Apply for citizenship: Who can apply

Eligibility

Check your eligibility

Answer some questions to help you find out if you’re ready to apply for citizenship.

These questions are only for adults (age 18 and over) who want to apply for citizenship.

Check your eligibility

There are additional or different requirements if you are:

Spouses of Canadian citizens

You don’t automatically become a citizen when you marry a Canadian.

If you’re the spouse of a Canadian citizen, you must meet the same requirements listed above (no exception).

Children and grandchildren of Canadian citizens

If you have a Canadian parent or grandparent, you may be a Canadian citizen.

Permanent resident status

Regardless of your age, if you’re applying for citizenship, you must have permanent resident (PR) status in Canada.

This means you must not:

  • be under review for immigration or fraud reasons
  • be asked by Canadian officials to leave Canada (removal order)
  • have unfulfilled conditions related to your PR status, for example: medical screening

Before applying for citizenship, you should review the documents you received when you became a permanent resident to make sure you’re eligible.

You don’t need a valid PR card to apply for citizenship. You can apply with an expired PR card.

Time you’ve lived in Canada

Adults and some minors must have been physically present in Canada for at least 1095 days during the five years right before the date you sign your application.

We encourage you to apply with more than 1095 days of physical presence to have extra days in case there is a problem with the calculation.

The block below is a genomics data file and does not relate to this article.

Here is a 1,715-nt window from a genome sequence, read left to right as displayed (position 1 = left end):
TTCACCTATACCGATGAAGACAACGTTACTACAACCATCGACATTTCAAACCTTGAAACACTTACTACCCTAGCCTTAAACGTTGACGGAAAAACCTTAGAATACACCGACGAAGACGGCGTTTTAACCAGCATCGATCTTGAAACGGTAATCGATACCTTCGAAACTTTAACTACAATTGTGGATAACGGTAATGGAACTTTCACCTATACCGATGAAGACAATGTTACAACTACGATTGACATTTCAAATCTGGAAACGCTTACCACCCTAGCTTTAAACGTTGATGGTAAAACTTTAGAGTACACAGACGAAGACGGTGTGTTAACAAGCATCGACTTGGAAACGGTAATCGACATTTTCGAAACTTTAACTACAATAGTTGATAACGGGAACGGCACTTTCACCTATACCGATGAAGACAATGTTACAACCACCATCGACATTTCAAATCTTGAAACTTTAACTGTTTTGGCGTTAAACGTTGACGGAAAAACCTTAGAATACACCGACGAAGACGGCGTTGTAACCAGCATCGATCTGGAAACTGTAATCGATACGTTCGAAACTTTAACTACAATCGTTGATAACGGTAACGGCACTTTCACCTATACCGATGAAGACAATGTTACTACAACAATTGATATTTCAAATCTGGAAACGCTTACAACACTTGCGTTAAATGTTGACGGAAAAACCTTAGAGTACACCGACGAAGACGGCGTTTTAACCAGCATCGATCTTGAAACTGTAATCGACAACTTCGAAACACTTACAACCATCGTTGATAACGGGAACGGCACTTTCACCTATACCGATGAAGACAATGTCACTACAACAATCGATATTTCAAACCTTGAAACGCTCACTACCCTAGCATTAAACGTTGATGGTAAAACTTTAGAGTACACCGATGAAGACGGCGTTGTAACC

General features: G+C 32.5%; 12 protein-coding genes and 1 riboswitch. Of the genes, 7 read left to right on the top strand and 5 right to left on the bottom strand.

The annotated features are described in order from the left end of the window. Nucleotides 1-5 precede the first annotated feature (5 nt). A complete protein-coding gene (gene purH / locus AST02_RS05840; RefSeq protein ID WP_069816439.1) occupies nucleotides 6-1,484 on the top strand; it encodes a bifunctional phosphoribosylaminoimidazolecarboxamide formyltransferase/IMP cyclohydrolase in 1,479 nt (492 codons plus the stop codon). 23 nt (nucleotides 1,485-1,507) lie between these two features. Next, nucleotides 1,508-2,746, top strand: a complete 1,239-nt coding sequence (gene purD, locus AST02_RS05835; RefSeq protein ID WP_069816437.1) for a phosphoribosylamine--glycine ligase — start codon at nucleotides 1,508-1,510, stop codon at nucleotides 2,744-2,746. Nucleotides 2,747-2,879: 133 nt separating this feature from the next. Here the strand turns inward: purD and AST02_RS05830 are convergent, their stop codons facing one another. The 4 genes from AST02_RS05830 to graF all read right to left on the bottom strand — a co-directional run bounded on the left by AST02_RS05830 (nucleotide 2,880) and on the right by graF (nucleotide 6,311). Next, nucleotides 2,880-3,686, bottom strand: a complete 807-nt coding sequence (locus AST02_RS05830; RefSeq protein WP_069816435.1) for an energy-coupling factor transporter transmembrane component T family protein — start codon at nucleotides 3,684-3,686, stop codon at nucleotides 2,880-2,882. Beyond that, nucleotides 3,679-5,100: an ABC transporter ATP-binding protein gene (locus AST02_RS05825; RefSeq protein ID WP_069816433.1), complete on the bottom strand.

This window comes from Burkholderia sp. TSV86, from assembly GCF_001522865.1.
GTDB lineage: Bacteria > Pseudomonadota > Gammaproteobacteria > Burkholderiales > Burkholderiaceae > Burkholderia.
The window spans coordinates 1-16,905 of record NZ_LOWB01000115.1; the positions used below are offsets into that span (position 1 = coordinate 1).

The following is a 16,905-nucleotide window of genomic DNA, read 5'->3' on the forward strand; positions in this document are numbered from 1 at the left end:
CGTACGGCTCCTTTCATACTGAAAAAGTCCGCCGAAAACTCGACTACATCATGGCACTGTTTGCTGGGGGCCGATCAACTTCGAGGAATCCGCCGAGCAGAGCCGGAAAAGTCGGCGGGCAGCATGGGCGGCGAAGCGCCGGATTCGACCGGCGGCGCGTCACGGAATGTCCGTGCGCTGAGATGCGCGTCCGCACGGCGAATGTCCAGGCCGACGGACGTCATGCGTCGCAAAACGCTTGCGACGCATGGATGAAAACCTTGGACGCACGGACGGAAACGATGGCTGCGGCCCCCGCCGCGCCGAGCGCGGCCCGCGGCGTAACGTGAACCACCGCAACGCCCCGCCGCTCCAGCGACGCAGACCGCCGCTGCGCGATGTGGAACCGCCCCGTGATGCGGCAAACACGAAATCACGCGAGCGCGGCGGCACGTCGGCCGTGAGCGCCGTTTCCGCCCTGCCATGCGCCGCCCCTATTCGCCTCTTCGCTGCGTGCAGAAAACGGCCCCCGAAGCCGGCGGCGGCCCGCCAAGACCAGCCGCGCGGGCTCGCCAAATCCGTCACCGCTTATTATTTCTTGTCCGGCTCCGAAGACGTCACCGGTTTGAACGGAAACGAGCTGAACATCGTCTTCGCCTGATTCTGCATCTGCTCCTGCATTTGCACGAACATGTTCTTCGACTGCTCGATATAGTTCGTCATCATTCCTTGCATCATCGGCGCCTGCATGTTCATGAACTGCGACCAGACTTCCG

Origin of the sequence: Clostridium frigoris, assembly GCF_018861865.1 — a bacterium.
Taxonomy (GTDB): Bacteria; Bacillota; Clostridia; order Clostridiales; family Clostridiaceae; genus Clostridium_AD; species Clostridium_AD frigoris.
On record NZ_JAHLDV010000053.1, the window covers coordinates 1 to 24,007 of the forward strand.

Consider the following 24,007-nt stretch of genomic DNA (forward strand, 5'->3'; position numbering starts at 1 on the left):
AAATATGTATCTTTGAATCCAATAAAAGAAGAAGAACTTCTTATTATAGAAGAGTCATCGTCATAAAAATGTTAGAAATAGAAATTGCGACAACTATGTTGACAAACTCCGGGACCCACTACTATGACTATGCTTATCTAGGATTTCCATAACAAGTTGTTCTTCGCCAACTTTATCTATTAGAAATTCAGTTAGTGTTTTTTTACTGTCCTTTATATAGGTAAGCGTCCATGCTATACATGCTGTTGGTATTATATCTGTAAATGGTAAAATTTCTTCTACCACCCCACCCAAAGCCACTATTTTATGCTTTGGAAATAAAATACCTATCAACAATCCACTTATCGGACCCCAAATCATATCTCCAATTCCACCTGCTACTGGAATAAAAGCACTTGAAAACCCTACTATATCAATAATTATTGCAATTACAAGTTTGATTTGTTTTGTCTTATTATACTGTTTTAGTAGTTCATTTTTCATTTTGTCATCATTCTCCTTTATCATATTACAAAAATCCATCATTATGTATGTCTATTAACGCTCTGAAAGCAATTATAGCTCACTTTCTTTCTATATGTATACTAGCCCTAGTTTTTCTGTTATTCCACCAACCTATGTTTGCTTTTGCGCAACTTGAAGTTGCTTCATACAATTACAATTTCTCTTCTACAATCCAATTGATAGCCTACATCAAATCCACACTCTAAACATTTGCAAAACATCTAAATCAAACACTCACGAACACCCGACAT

Use a travel journal to record your trips outside Canada. It will help you calculate your physical presence in Canada.

You may be able to use some of your time spent in Canada as a temporary resident or protected person towards your physical presence calculation. Crown servants and family members of Crown servants may be able to use time spent outside Canada.

Calculate how much time you lived in Canada

Filing income tax

You need to have filed taxes in Canada for at least 3 years during the 5 years right before the date you apply, if you needed to.

Language skills

Canada has two official languages: English and French. If you’re 18 to 54 years of age on the day you sign your application, you must show that you can speak and listen at a specific level in one of these languages.

The ways we measure your language skills in English or French include:

  • reviewing the proof you send with your application
  • noting how well you communicate when you talk to a citizenship official anytime during the process
  • assessing your language level during a hearing with a citizenship official, if necessary

To become a citizen, you need to meet the Canadian Language Benchmarks (CLB) Level 4 or higher. This means you can:

  • take part in short, everyday conversations about common topics
  • understand simple instructions, questions and directions
  • use basic grammar, including simple structures and tenses
  • show you know enough common words and phrases to answer questions and express yourself

We accept various certificates, diplomas and tests as proof of your language skills.

Find out if we accept your certificate, diploma or test results as proof

Pass a test on your rights, responsibilities and knowledge of Canada

If you’re 18 to 54 years of age on the day you sign your application, you need to take the citizenship test. You’ll need to answer questions about the rights and responsibilities of Canadians and Canada’s:

  • history
  • geography
  • economy
  • government
  • laws
  • symbols

The test is:

  • in English or French
  • 30 minutes long
  • 20 questions (pass mark: 15 correct answers)
  • multiple-choice and true or false questions
  • based on the official citizenship study guide: Discover Canada
  • usually written, but may be oral

Learn more about the citizenship test.

Prohibitions

If you committed a crime in or outside Canada, you may not be eligible to become a Canadian citizen for a period of time.

Time spent serving a term of imprisonment, on parole, or on probation doesn’t count as time you have lived in Canada.

Read more about situations that may prevent you from becoming a Canadian citizen.

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